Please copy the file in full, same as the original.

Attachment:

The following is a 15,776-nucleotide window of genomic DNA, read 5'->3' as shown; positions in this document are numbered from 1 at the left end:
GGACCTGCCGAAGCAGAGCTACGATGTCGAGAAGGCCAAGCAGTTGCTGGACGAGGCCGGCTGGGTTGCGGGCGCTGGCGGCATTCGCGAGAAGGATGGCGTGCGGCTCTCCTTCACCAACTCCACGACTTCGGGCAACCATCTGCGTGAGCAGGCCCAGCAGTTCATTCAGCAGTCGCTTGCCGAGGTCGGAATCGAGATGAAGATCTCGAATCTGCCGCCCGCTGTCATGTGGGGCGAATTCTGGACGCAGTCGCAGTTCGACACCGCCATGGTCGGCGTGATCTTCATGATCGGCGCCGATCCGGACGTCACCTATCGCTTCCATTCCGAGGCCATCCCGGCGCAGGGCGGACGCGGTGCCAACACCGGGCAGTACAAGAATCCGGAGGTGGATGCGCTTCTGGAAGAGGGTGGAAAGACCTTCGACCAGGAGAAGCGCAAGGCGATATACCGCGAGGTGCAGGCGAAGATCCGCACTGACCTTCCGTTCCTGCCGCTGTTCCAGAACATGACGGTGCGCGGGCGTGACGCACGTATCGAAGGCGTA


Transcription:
The following is a 15,776-nucleotide window of genomic DNA, read 5'->3' as shown; positions in this document are numbered from 1 at the left end:
GGACCTGCCGAAGCAGAGCTACGATGTCGAGAAGGCCAAGCAGTTGCTGGACGAGGCCGGCTGGGTTGCGGGCGCTGGCGGCATTCGCGAGAAGGATGGCGTGCGGCTCTCCTTCACCAACTCCACGACTTCGGGCAACCATCTGCGTGAGCAGGCCCAGCAGTTCATTCAGCAGTCGCTTGCCGAGGTCGGAATCGAGATGAAGATCTCGAATCTGCCGCCCGCTGTCATGTGGGGCGAATTCTGGACGCAGTCGCAGTTCGACACCGCCATGGTCGGCGTGATCTTCATGATCGGCGCCGATCCGGACGTCACCTATCGCTTCCATTCCGAGGCCATCCCGGCGCAGGGCGGACGCGGTGCCAACACCGGGCAGTACAAGAATCCGGAGGTGGATGCGCTTCTGGAAGAGGGTGGAAAGACCTTCGACCAGGAGAAGCGCAAGGCGATATACCGCGAGGTGCAGGCGAAGATCCGCACTGACCTTCCGTTCCTGCCGCTGTTCCAGAACATGACGGTGCGCGGGCGTGACGCACGTATCGAAGGCGTA